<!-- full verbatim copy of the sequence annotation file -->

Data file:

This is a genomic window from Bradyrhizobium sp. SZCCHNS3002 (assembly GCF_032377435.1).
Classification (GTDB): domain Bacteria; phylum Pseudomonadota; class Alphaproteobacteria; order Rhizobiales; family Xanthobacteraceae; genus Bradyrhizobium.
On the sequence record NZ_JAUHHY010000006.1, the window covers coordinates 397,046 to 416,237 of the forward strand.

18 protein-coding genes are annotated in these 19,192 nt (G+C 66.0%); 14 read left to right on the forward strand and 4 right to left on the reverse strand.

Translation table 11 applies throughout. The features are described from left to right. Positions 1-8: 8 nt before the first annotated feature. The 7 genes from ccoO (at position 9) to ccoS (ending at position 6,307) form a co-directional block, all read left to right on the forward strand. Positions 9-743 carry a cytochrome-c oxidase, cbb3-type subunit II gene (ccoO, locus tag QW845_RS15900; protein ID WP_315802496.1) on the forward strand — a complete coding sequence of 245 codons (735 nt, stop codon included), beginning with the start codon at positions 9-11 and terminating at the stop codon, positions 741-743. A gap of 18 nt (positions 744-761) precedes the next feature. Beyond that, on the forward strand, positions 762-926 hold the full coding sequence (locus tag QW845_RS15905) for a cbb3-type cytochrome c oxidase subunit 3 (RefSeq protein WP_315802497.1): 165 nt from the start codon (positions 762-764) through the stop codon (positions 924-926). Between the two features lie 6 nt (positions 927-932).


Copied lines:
This is a genomic window from Bradyrhizobium sp. SZCCHNS3002 (assembly GCF_032377435.1).
Classification (GTDB): domain Bacteria; phylum Pseudomonadota; class Alphaproteobacteria; order Rhizobiales; family Xanthobacteraceae; genus Bradyrhizobium.
On the sequence record NZ_JAUHHY010000006.1, the window covers coordinates 397,046 to 416,237 of the forward strand.

18 protein-coding genes are annotated in these 19,192 nt (G+C 66.0%); 14 read left to right on the forward strand and 4 right to left on the reverse strand.

Translation table 11 applies throughout. The features are described from left to right. Positions 1-8: 8 nt before the first annotated feature. The 7 genes from ccoO (at position 9) to ccoS (ending at position 6,307) form a co-directional block, all read left to right on the forward strand. Positions 9-743 carry a cytochrome-c oxidase, cbb3-type subunit II gene (ccoO, locus tag QW845_RS15900; protein ID WP_315802496.1) on the forward strand — a complete coding sequence of 245 codons (735 nt, stop codon included), beginning with the start codon at positions 9-11 and terminating at the stop codon, positions 741-743. A gap of 18 nt (positions 744-761) precedes the next feature. Beyond that, on the forward strand, positions 762-926 hold the full coding sequence (locus tag QW845_RS15905) for a cbb3-type cytochrome c oxidase subunit 3 (RefSeq protein WP_315802497.1): 165 nt from the start codon (positions 762-764) through the stop codon (positions 924-926). Between the two features lie 6 nt (positions 927-932).